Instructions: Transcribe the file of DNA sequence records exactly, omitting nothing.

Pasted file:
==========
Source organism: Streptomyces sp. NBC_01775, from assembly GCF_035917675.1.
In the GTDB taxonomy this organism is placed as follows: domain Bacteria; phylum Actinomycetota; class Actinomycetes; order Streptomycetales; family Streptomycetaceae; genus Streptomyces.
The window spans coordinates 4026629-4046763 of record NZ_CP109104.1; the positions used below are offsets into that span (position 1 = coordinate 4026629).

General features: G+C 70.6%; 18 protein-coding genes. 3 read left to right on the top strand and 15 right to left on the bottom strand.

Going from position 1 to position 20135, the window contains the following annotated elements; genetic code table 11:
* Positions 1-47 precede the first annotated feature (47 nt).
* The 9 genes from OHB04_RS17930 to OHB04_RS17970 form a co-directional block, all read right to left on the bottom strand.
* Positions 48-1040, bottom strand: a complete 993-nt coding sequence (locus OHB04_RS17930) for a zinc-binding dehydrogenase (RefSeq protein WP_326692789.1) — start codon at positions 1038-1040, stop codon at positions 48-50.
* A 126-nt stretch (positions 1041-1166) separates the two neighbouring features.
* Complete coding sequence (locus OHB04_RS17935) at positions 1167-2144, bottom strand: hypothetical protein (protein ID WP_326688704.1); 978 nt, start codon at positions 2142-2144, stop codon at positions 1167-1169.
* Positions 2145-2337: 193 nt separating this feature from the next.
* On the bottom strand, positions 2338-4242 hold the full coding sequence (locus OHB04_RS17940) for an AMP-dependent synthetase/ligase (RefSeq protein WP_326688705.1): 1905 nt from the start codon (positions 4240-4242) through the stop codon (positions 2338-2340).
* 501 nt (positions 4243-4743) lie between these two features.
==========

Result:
Source organism: Streptomyces sp. NBC_01775, from assembly GCF_035917675.1.
In the GTDB taxonomy this organism is placed as follows: domain Bacteria; phylum Actinomycetota; class Actinomycetes; order Streptomycetales; family Streptomycetaceae; genus Streptomyces.
The window spans coordinates 4026629-4046763 of record NZ_CP109104.1; the positions used below are offsets into that span (position 1 = coordinate 4026629).

General features: G+C 70.6%; 18 protein-coding genes. 3 read left to right on the top strand and 15 right to left on the bottom strand.

Going from position 1 to position 20135, the window contains the following annotated elements; genetic code table 11:
* Positions 1-47 precede the first annotated feature (47 nt).
* The 9 genes from OHB04_RS17930 to OHB04_RS17970 form a co-directional block, all read right to left on the bottom strand.
* Positions 48-1040, bottom strand: a complete 993-nt coding sequence (locus OHB04_RS17930) for a zinc-binding dehydrogenase (RefSeq protein WP_326692789.1) — start codon at positions 1038-1040, stop codon at positions 48-50.
* A 126-nt stretch (positions 1041-1166) separates the two neighbouring features.
* Complete coding sequence (locus OHB04_RS17935) at positions 1167-2144, bottom strand: hypothetical protein (protein ID WP_326688704.1); 978 nt, start codon at positions 2142-2144, stop codon at positions 1167-1169.
* Positions 2145-2337: 193 nt separating this feature from the next.
* On the bottom strand, positions 2338-4242 hold the full coding sequence (locus OHB04_RS17940) for an AMP-dependent synthetase/ligase (RefSeq protein WP_326688705.1): 1905 nt from the start codon (positions 4240-4242) through the stop codon (positions 2338-2340).
* 501 nt (positions 4243-4743) lie between these two features.